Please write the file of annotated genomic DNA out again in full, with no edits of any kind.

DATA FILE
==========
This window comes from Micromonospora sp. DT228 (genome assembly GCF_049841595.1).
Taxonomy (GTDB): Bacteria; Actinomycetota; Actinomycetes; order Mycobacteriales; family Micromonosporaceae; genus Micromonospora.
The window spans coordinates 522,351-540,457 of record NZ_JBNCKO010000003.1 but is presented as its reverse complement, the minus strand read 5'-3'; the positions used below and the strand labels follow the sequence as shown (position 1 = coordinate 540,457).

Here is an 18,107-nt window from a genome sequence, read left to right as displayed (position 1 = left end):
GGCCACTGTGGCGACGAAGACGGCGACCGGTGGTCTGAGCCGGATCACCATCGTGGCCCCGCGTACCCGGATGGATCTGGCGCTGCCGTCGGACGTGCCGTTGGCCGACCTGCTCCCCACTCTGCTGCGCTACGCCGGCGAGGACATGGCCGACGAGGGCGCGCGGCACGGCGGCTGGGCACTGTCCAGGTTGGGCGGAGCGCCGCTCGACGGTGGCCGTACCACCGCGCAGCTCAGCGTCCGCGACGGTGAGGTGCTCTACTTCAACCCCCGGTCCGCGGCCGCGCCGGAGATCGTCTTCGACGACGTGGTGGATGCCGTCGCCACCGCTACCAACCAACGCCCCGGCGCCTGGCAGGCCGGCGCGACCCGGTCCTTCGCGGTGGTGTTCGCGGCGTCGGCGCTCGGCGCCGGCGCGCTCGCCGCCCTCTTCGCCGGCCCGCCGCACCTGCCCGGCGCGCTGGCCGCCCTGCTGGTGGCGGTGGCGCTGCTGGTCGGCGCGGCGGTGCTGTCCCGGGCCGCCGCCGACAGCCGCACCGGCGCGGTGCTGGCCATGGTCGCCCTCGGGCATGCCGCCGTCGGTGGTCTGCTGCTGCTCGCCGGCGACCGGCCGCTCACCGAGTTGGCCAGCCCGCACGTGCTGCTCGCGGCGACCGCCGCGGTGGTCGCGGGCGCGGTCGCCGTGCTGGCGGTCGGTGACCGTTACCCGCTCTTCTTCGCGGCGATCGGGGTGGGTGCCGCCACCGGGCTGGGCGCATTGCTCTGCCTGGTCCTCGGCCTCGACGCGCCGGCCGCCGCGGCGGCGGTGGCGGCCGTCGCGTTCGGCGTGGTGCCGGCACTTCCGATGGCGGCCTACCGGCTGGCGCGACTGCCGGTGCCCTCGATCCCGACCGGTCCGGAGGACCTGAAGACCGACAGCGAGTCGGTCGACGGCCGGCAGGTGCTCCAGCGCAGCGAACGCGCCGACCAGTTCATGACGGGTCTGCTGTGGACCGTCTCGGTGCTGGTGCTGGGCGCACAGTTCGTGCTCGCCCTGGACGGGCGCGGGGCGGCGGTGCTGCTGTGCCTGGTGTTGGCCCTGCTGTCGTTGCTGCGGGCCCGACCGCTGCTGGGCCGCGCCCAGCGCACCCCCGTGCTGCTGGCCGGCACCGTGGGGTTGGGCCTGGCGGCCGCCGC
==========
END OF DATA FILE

This window comes from Micromonospora sp. DT228 (genome assembly GCF_049841595.1).
Taxonomy (GTDB): Bacteria; Actinomycetota; Actinomycetes; order Mycobacteriales; family Micromonosporaceae; genus Micromonospora.
The window spans coordinates 522,351-540,457 of record NZ_JBNCKO010000003.1 but is presented as its reverse complement, the minus strand read 5'-3'; the positions used below and the strand labels follow the sequence as shown (position 1 = coordinate 540,457).

Here is an 18,107-nt window from a genome sequence, read left to right as displayed (position 1 = left end):
GGCCACTGTGGCGACGAAGACGGCGACCGGTGGTCTGAGCCGGATCACCATCGTGGCCCCGCGTACCCGGATGGATCTGGCGCTGCCGTCGGACGTGCCGTTGGCCGACCTGCTCCCCACTCTGCTGCGCTACGCCGGCGAGGACATGGCCGACGAGGGCGCGCGGCACGGCGGCTGGGCACTGTCCAGGTTGGGCGGAGCGCCGCTCGACGGTGGCCGTACCACCGCGCAGCTCAGCGTCCGCGACGGTGAGGTGCTCTACTTCAACCCCCGGTCCGCGGCCGCGCCGGAGATCGTCTTCGACGACGTGGTGGATGCCGTCGCCACCGCTACCAACCAACGCCCCGGCGCCTGGCAGGCCGGCGCGACCCGGTCCTTCGCGGTGGTGTTCGCGGCGTCGGCGCTCGGCGCCGGCGCGCTCGCCGCCCTCTTCGCCGGCCCGCCGCACCTGCCCGGCGCGCTGGCCGCCCTGCTGGTGGCGGTGGCGCTGCTGGTCGGCGCGGCGGTGCTGTCCCGGGCCGCCGCCGACAGCCGCACCGGCGCGGTGCTGGCCATGGTCGCCCTCGGGCATGCCGCCGTCGGTGGTCTGCTGCTGCTCGCCGGCGACCGGCCGCTCACCGAGTTGGCCAGCCCGCACGTGCTGCTCGCGGCGACCGCCGCGGTGGTCGCGGGCGCGGTCGCCGTGCTGGCGGTCGGTGACCGTTACCCGCTCTTCTTCGCGGCGATCGGGGTGGGTGCCGCCACCGGGCTGGGCGCATTGCTCTGCCTGGTCCTCGGCCTCGACGCGCCGGCCGCCGCGGCGGCGGTGGCGGCCGTCGCGTTCGGCGTGGTGCCGGCACTTCCGATGGCGGCCTACCGGCTGGCGCGACTGCCGGTGCCCTCGATCCCGACCGGTCCGGAGGACCTGAAGACCGACAGCGAGTCGGTCGACGGCCGGCAGGTGCTCCAGCGCAGCGAACGCGCCGACCAGTTCATGACGGGTCTGCTGTGGACCGTCTCGGTGCTGGTGCTGGGCGCACAGTTCGTGCTCGCCCTGGACGGGCGCGGGGCGGCGGTGCTGCTGTGCCTGGTGTTGGCCCTGCTGTCGTTGCTGCGGGCCCGACCGCTGCTGGGCCGCGCCCAGCGCACCCCCGTGCTGCTGGCCGGCACCGTGGGGTTGGGCCTGGCGGCCGCCGC